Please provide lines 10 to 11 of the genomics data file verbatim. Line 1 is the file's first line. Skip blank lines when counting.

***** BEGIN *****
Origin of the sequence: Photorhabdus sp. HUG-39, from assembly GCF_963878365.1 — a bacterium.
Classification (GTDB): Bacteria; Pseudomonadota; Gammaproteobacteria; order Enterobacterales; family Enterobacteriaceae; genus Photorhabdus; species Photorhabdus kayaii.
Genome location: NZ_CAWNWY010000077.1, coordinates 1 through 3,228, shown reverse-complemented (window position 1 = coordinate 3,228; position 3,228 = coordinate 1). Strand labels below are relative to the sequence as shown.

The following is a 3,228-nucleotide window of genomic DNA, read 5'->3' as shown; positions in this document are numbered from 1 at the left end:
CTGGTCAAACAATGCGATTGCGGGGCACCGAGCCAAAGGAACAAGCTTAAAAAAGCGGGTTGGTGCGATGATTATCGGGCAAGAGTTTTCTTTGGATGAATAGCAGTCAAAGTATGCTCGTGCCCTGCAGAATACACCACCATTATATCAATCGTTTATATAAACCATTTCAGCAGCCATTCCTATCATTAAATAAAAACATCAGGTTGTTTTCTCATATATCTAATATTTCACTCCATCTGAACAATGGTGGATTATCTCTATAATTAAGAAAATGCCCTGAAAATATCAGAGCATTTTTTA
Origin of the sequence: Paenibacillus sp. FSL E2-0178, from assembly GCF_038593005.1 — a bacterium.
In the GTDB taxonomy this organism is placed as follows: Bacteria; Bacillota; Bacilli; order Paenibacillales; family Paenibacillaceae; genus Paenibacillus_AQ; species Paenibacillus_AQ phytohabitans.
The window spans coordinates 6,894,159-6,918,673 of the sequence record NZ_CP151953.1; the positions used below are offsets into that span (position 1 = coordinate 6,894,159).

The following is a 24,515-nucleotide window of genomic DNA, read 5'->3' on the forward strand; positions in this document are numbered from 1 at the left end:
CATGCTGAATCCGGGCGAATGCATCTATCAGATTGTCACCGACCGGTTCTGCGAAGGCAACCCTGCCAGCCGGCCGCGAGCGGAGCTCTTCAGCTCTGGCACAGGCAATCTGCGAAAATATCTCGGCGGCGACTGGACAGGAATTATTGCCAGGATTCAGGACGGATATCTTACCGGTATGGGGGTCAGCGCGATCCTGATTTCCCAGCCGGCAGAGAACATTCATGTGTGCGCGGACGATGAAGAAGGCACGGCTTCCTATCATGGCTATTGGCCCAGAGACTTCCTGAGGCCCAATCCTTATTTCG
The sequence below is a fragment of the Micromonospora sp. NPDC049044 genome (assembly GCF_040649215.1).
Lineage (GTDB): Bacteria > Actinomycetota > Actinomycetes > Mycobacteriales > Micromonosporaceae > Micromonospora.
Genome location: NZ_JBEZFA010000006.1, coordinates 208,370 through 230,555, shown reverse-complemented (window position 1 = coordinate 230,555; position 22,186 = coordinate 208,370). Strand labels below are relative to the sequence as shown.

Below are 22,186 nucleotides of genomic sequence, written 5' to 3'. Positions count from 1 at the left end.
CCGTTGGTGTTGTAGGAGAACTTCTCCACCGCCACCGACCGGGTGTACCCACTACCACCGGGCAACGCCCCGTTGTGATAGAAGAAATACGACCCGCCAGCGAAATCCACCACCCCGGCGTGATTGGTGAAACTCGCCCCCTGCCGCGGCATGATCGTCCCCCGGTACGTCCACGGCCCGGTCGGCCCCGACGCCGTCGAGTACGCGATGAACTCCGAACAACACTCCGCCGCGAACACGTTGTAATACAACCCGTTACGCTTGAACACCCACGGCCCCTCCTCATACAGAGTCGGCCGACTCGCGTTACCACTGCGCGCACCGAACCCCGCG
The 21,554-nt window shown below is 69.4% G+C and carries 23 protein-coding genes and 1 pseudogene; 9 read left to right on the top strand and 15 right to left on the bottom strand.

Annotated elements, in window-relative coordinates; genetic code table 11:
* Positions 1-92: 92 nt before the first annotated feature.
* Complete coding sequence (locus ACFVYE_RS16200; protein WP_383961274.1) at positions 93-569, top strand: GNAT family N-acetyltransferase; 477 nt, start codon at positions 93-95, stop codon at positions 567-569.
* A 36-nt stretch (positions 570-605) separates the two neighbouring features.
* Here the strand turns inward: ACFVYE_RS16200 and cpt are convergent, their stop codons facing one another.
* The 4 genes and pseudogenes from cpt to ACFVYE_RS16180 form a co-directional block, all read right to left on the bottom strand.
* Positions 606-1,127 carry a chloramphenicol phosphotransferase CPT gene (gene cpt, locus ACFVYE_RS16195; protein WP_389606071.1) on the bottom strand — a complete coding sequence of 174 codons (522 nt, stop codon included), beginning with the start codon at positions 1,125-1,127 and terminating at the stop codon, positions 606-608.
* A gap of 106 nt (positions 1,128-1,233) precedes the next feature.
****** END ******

CATGCTGAATCCGGGCGAATGCATCTATCAGATTGTCACCGACCGGTTCTGCGAAGGCAACCCTGCCAGCCGGCCGCGAGCGGAGCTCTTCAGCTCTGGCACAGGCAATCTGCGAAAATATCTCGGCGGCGACTGGACAGGAATTATTGCCAGGATTCAGGACGGATATCTTACCGGTATGGGGGTCAGCGCGATCCTGATTTCCCAGCCGGCAGAGAACATTCATGTGTGCGCGGACGATGAAGAAGGCACGGCTTCCTATCATGGCTATTGGCCCAGAGACTTCCTGAGGCCCAATCCTTATTTCG
The sequence below is a fragment of the Micromonospora sp. NPDC049044 genome (assembly GCF_040649215.1).